SMEs are often in a risky position of not having access to professional advice or formal training about intellectual property (IP), and therefore can unknowingly handicap themselves in whether or how they use IP. As a starting point, here are the 10 things every SME should know about IP.
IP rights are an SME’s friend
IP was created to support fair business practices (for example, preventing customer confusion between brands), encourage public disclosure in exchange for limited rights, and enable a level playing field so individuals and small businesses can compete with larger companies.
SME takeaway: Don’t be fooled by misinformation or horror stories about IP in the media or from other businesses. Develop an understanding of how IP can support your particular business, product, and technology needs.
IP is not just patents, but a comprehensive set of options
There are many forms of intellectual property, both registered and unregistered. Examples include but are not limited to: patents, designs, copyright, trademark or registered mark, enabled publication, legal agreements, and trade secrets. Understanding the many forms, their advantages, disadvantages, costs, and obligations is critical to developing a portfolio of IP to protect your business.
SME takeaway: Educate yourself on the types of IP so you can develop the best mix for your business objectives and available resources.
Most IP Information is publicly available and free!
Registered forms of IP, such as patents and trademarks, are typically organized into searchable databases hosted by a registering body, like the USPTO. Additionally, there are many resources that compile information from various sources, such as freepatentsonline. These are an excellent source of competitive intelligence and technical knowledge. Read more on how to pick the right IP search approach.
SME takeaway: The information is available – make sure you use it to your benefit!
IP creates obligations
In the course of developing your products and technologies, it is your responsibility to ensure that you are not infringing anyone’s intellectual property. This means that even if you elect not to pursue IP, you have an obligation to respect others’ IP.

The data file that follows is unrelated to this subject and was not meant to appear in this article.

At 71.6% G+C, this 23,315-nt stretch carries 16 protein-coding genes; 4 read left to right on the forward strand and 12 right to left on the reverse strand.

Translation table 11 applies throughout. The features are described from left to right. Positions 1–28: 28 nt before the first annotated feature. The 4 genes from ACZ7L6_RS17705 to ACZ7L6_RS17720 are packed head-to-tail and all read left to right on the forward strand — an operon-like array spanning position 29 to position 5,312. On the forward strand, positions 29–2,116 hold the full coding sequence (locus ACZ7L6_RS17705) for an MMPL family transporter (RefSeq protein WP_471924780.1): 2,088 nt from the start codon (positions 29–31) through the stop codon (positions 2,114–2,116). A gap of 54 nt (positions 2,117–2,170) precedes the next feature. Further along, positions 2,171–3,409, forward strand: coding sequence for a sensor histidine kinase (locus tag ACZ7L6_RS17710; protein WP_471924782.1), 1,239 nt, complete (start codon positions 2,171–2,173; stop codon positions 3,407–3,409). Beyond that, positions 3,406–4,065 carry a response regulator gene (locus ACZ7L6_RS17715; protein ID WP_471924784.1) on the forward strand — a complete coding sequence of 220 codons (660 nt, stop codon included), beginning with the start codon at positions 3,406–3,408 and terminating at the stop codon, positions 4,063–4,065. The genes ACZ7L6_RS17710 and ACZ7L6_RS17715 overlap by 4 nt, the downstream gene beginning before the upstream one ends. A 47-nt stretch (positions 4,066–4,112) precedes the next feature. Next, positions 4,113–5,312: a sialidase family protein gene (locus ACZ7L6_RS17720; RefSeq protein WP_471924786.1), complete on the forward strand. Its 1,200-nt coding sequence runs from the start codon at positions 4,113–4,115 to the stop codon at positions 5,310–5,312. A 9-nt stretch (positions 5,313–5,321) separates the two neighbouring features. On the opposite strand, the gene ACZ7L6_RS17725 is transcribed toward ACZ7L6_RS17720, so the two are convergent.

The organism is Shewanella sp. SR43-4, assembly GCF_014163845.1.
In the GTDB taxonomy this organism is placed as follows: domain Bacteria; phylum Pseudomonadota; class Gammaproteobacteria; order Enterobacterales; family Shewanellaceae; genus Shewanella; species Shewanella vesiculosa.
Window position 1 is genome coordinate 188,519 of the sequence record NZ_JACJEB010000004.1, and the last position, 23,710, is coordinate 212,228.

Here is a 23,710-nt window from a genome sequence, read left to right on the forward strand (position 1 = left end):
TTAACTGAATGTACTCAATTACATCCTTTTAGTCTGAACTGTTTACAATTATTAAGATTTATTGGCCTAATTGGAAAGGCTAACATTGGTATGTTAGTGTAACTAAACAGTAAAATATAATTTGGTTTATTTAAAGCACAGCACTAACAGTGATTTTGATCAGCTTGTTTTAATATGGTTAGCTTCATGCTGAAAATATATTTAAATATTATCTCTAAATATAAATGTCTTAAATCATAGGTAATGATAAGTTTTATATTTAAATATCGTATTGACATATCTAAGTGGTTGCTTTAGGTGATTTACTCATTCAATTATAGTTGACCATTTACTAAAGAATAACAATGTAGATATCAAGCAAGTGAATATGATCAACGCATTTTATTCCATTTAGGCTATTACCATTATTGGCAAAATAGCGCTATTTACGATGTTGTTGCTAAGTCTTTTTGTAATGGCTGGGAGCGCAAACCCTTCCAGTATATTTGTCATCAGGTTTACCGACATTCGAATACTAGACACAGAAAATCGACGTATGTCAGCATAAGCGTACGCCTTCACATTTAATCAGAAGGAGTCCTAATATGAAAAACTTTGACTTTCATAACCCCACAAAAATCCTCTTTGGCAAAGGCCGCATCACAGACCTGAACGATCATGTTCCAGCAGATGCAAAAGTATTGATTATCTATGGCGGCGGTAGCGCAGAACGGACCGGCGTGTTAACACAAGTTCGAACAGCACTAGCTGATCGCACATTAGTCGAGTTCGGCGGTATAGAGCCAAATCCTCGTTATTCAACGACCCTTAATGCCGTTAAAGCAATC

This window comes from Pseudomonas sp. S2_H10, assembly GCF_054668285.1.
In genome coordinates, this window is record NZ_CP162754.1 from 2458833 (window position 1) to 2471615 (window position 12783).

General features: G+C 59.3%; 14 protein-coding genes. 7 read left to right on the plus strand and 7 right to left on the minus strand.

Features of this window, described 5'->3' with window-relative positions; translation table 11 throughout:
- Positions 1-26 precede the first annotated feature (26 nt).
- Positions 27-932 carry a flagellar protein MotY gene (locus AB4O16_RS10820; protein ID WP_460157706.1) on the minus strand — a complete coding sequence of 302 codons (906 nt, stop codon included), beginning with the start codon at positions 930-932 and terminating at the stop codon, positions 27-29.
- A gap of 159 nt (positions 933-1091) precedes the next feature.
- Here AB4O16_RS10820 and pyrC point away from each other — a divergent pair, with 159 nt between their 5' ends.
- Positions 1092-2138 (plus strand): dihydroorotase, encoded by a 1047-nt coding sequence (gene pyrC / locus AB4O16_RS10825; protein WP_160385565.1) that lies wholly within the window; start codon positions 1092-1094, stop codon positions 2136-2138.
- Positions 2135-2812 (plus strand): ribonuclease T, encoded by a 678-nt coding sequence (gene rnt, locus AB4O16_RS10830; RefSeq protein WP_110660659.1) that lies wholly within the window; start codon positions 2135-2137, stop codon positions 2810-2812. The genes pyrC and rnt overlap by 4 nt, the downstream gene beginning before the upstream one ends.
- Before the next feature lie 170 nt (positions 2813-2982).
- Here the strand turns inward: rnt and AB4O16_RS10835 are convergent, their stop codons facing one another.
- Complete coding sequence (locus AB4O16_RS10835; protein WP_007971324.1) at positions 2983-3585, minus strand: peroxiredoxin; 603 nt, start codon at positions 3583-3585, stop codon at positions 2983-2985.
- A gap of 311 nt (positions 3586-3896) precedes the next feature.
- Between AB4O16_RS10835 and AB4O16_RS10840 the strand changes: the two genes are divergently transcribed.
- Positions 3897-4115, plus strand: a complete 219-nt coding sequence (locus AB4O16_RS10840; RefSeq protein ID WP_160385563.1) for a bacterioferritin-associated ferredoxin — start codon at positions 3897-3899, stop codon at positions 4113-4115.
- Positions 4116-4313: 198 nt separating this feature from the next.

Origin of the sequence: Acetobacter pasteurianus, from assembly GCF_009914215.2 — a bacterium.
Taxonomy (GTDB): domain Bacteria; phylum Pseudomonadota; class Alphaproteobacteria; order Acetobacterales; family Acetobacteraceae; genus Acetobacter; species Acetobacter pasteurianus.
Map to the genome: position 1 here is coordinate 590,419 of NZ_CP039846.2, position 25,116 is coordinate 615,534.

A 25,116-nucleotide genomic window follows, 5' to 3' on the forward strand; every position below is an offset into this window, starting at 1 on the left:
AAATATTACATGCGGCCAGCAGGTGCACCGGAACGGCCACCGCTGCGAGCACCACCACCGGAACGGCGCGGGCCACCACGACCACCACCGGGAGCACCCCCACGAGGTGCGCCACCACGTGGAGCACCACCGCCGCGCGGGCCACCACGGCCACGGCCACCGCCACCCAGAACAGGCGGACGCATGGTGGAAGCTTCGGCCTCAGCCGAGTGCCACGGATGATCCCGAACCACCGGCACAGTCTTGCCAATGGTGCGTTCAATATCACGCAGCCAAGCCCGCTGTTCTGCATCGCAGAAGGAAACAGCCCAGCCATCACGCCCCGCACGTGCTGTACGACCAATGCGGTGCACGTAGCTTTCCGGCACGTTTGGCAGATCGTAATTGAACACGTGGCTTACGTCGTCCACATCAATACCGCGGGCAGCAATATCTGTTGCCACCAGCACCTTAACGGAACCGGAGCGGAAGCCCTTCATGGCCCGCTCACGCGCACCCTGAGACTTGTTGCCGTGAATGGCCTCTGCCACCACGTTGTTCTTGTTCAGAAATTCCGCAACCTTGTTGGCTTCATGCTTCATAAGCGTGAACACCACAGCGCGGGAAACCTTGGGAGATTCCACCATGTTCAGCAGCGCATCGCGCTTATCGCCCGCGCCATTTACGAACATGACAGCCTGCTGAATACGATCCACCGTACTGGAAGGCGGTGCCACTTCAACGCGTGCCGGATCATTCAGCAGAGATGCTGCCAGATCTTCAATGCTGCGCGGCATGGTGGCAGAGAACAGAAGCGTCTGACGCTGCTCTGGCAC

In terms of your own IP, you are responsible for monitoring and enforcing your IP. There is no point in getting IP if you do not enforce it. In fact, you can actually endanger your rights through lax enforcement.
SME takeaway: It is your responsibility to maintain awareness of your IP and that of your competitors.
Your market competitors are not always your IP competitors
You probably have a good understanding of your market competitors. However, your set of “IP competitors” may be a completely different group, e.g. a company may write their patents to cover multiple industries or you may discover entities that are in the process of moving into your space via their IP filings.
SME takeaway: Don’t assume that your market competitors are the only ones to worry about for IP.
IP risks rise with your geographic distribution
IP, at least registered forms, is typically managed on a country-by-country basis. Therefore if you are doing business in multiple countries, you will need to understand the rules of IP across all of these countries to be compliant and to protect yourself.
SME takeaway: Develop an understanding of the IP laws governing countries in which you make, buy, or sell your products.
The window of opportunity is slim to get IP
Ideally, you will want to protect your IP before you start using it in the public space. You can gain additional time by keeping information confidential (under agreement). Note that for patents specifically, you lose your rights immediately if the invention is made public (current system for most of the world, recent change to the US law).
SME takeaway: Ensure alignment between your technical roadmap and IP development efforts to ensure you capture IP at the appropriate times.
Patents are a negative right
Patents do not allow you to practice your invention or to have freedom to operate. Patents only enable you to prevent others from practicing your invention. This is why patent enforcement is so critical.
SME takeaway: You may need access to other’s IP in order to make and sell your products / services, even if you have IP. Professional advice is recommended here.
There are typically business solutions to IP problems
IP problems can often be addressed with a business approach instead of a legal approach. For instance, there are many types of deals to be struck… covenant not to sue, one time license, cross license, sale of asset, pay for use, etc. The majority of IP lawsuits are settled out of court in the end anyway (learn more).
SME takeaway: Consider a business approach to an IP problem or before settling on a legal solution. This may save you time and money.
IP strategies are not just for large enterprises
An IP strategy can often be a key differentiator for an SME. A basic IP strategy is generally sufficient and should start by identifying what is important in your business strategy and how you could protect/secure it with various types of IP. In addition, it is important to understand when and where you need professional advice – it’s much cheaper and easier to get advice ahead of time rather than when there is a real issue.
SME takeaway: A proactive and well designed IP strategy can help support and drive the growth of your company.